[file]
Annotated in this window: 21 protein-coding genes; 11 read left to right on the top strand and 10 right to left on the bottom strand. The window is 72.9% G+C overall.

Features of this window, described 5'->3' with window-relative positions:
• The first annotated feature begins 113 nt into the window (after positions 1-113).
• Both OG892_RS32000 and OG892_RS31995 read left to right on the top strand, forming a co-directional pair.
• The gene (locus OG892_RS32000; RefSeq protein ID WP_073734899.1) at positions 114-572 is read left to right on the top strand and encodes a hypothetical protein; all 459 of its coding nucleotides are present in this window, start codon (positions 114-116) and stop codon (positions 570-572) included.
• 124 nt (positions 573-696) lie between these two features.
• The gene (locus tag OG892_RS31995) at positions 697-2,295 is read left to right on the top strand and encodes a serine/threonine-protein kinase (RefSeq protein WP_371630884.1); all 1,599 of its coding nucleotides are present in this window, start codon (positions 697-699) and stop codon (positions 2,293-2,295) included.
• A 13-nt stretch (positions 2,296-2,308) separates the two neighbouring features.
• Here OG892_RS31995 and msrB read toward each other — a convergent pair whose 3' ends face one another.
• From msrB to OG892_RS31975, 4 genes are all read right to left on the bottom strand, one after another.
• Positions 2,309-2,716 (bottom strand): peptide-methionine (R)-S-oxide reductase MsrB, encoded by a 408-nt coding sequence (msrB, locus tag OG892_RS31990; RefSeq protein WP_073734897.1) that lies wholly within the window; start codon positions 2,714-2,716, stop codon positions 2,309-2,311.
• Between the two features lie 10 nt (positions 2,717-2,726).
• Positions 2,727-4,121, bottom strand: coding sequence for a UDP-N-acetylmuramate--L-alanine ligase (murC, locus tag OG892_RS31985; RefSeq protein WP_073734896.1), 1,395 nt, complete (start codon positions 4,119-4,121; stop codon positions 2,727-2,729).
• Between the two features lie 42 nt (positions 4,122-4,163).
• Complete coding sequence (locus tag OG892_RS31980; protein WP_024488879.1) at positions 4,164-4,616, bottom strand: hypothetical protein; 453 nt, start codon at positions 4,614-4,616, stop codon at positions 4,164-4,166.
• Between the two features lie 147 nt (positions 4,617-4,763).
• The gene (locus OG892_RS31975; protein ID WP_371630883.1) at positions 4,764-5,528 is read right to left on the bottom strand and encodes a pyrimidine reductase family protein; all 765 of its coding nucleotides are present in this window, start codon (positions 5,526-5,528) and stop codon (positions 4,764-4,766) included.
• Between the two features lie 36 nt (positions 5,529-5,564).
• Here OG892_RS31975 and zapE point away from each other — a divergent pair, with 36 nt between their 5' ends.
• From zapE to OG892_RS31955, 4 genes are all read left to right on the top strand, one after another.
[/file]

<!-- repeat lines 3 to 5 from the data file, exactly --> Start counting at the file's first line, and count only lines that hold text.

• The first annotated feature begins 113 nt into the window (after positions 1-113).
• Both OG892_RS32000 and OG892_RS31995 read left to right on the top strand, forming a co-directional pair.
• The gene (locus OG892_RS32000; RefSeq protein ID WP_073734899.1) at positions 114-572 is read left to right on the top strand and encodes a hypothetical protein; all 459 of its coding nucleotides are present in this window, start codon (positions 114-116) and stop codon (positions 570-572) included.